A derogatory term for Asian people.
BULLS  look up translate image
An American term usually used to refer to railroad police but may also indicate regular police officers.
BUNCO  look up translate image
Originally derived from the name of the card game Banco or Banca. Used in 1873 as a term for a dice game involving loaded dice in Lening's New York Life. In 1904 this term was first used to describe swindling in general.
BUNCO SQUAD  look up translate image
A term first used to describe a police fraud squad in 1949 in W.R. Burnett's Asphalt Jungle.
BURGLARY  look up translate image
Illegally entering or remaining in a building, vehicle, or water craft, with intent to commit any felony or theft.Source: Chicago Police Department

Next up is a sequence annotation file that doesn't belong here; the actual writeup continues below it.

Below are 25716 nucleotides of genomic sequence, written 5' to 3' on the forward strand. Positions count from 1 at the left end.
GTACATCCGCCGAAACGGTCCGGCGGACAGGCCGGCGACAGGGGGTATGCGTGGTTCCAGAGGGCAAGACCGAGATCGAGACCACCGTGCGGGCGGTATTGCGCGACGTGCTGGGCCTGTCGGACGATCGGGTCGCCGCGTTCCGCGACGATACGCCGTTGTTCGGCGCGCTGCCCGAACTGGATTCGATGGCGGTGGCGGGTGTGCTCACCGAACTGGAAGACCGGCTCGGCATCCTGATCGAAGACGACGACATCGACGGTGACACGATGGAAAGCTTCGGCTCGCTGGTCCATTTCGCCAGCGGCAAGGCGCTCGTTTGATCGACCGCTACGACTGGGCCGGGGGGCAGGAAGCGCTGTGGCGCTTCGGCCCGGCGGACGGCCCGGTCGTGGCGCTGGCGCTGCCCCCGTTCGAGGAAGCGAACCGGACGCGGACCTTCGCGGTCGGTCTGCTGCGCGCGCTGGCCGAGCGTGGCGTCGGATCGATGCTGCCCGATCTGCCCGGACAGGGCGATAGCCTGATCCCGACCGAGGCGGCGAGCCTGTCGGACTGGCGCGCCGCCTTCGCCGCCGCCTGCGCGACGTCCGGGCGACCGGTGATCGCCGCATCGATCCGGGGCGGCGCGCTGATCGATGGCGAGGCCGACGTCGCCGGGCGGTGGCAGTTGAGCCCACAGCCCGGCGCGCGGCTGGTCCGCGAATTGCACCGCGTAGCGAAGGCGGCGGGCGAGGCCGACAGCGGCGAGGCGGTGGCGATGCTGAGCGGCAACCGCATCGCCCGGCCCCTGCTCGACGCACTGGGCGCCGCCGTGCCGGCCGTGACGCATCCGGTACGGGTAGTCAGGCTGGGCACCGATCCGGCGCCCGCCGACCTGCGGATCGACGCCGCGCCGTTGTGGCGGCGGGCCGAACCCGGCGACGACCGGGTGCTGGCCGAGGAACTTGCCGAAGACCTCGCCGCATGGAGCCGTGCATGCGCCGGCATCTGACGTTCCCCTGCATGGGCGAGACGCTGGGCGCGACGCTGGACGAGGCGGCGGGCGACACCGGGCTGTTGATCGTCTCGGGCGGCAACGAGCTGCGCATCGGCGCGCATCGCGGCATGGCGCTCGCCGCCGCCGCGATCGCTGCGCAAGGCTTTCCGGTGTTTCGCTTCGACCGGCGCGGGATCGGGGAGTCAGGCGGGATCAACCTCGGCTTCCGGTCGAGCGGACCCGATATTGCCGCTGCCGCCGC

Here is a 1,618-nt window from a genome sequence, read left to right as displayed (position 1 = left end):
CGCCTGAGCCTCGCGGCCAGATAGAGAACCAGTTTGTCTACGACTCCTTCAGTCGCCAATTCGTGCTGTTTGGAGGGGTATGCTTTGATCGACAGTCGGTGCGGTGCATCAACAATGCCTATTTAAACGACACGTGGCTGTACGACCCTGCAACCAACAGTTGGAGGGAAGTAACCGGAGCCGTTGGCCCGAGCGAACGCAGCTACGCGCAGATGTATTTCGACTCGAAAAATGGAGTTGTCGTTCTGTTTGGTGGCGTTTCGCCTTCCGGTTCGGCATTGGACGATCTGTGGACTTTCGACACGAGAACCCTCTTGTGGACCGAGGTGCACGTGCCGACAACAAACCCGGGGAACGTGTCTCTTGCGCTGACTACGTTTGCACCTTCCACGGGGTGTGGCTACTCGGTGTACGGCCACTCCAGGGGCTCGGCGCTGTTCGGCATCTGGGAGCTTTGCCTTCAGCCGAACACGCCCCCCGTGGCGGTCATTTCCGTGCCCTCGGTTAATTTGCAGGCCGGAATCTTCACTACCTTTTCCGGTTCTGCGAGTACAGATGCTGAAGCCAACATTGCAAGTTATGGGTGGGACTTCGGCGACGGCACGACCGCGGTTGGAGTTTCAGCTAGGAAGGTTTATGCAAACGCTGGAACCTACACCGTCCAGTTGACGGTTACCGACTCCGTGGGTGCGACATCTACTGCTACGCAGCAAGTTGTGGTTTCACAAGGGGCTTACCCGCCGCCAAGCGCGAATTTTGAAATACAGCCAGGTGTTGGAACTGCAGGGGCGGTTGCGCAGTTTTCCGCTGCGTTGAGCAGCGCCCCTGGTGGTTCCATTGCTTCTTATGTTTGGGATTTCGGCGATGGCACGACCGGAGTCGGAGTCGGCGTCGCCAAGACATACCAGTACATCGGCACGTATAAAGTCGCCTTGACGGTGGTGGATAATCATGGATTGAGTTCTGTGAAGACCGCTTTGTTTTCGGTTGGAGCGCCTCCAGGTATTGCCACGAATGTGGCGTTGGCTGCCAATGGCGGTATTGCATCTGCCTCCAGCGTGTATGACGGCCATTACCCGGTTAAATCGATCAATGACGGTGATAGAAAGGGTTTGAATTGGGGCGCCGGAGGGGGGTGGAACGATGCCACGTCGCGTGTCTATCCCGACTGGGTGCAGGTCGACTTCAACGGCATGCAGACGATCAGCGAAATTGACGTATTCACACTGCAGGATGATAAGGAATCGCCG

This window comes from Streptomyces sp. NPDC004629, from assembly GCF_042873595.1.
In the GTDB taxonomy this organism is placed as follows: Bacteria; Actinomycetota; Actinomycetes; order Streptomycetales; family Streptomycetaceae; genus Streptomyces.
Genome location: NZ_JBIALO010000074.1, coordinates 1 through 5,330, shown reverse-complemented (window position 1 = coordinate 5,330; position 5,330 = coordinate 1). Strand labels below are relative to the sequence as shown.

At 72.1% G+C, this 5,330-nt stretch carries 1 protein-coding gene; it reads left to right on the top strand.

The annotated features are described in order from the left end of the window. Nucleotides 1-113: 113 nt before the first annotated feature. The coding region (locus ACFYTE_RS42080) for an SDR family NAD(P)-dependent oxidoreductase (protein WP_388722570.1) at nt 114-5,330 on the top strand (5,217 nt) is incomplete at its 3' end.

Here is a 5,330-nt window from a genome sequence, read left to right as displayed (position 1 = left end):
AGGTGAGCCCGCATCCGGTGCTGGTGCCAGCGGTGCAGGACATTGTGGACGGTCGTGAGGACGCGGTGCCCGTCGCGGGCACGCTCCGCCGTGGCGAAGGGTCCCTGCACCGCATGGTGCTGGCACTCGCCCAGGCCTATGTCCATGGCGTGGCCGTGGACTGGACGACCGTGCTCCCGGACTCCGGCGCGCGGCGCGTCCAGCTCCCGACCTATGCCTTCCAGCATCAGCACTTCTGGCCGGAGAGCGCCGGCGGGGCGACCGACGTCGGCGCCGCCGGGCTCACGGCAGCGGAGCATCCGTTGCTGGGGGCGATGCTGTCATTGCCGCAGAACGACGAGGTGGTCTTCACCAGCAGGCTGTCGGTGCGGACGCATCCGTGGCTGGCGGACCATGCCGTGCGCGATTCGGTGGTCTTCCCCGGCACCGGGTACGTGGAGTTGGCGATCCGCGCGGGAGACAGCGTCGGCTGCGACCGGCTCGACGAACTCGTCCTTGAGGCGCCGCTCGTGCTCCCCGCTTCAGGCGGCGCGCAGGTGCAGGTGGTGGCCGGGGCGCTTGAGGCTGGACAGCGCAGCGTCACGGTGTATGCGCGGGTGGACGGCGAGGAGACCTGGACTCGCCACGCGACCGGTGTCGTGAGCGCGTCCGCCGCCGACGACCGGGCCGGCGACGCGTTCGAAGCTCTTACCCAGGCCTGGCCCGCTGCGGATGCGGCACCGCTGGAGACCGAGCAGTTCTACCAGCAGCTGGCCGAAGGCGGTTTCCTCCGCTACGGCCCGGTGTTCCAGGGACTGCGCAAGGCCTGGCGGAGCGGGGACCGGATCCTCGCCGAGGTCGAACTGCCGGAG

BURN/BURNED  look up translate image
This term first appeared in the police vocabulary in Mills Report in 1973: "The ultimate disaster is discovery- in undercover language a 'burn'. When junkies and pushers learn or suspect an agent's identity, he has 'taken a burn'."
BUS  look up translate image
BUST  look up translate image
This term originated in 1938 in the New Yorker Magazine (March 12), referring to a police raid. It later came to be used as a synonym for arrest.
BUSTLE RUBBER  look up translate image
1) A prostitute. 2) A person that practices frotteurism: touching and rubbing up against a non-consenting person. Also known as bustle-punching. Bustle is an old slang term for the buttocks.
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Glossary of police terms & jargon
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Created by admin
Created on 2012-07-24 02:28:30
Number of terms 449
Last added YPU by admin
2012-08-18 17:32:05